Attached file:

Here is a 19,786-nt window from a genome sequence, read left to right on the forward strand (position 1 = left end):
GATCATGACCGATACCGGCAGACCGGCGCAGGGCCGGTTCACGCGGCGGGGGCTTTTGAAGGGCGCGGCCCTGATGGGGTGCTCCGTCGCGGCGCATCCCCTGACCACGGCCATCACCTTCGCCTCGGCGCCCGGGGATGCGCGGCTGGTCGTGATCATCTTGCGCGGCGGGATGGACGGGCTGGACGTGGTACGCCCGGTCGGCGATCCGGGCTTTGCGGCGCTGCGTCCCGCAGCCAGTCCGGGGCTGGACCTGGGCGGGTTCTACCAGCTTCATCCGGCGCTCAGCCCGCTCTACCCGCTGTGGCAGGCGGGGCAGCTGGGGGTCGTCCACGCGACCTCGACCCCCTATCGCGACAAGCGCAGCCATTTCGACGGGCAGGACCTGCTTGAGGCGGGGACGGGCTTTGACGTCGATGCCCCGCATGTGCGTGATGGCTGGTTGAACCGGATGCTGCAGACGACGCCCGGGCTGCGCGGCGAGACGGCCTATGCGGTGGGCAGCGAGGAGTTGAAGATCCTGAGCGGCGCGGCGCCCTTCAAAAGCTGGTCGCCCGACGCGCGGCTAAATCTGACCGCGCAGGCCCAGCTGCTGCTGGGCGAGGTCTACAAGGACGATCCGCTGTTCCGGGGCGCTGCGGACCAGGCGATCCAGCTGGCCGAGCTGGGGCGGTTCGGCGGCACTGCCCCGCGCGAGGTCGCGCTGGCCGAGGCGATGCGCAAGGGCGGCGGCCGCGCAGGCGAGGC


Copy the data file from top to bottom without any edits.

Here is a 19,786-nt window from a genome sequence, read left to right on the forward strand (position 1 = left end):
GATCATGACCGATACCGGCAGACCGGCGCAGGGCCGGTTCACGCGGCGGGGGCTTTTGAAGGGCGCGGCCCTGATGGGGTGCTCCGTCGCGGCGCATCCCCTGACCACGGCCATCACCTTCGCCTCGGCGCCCGGGGATGCGCGGCTGGTCGTGATCATCTTGCGCGGCGGGATGGACGGGCTGGACGTGGTACGCCCGGTCGGCGATCCGGGCTTTGCGGCGCTGCGTCCCGCAGCCAGTCCGGGGCTGGACCTGGGCGGGTTCTACCAGCTTCATCCGGCGCTCAGCCCGCTCTACCCGCTGTGGCAGGCGGGGCAGCTGGGGGTCGTCCACGCGACCTCGACCCCCTATCGCGACAAGCGCAGCCATTTCGACGGGCAGGACCTGCTTGAGGCGGGGACGGGCTTTGACGTCGATGCCCCGCATGTGCGTGATGGCTGGTTGAACCGGATGCTGCAGACGACGCCCGGGCTGCGCGGCGAGACGGCCTATGCGGTGGGCAGCGAGGAGTTGAAGATCCTGAGCGGCGCGGCGCCCTTCAAAAGCTGGTCGCCCGACGCGCGGCTAAATCTGACCGCGCAGGCCCAGCTGCTGCTGGGCGAGGTCTACAAGGACGATCCGCTGTTCCGGGGCGCTGCGGACCAGGCGATCCAGCTGGCCGAGCTGGGGCGGTTCGGCGGCACTGCCCCGCGCGAGGTCGCGCTGGCCGAGGCGATGCGCAAGGGCGGCGGCCGCGCAGGCGAGGC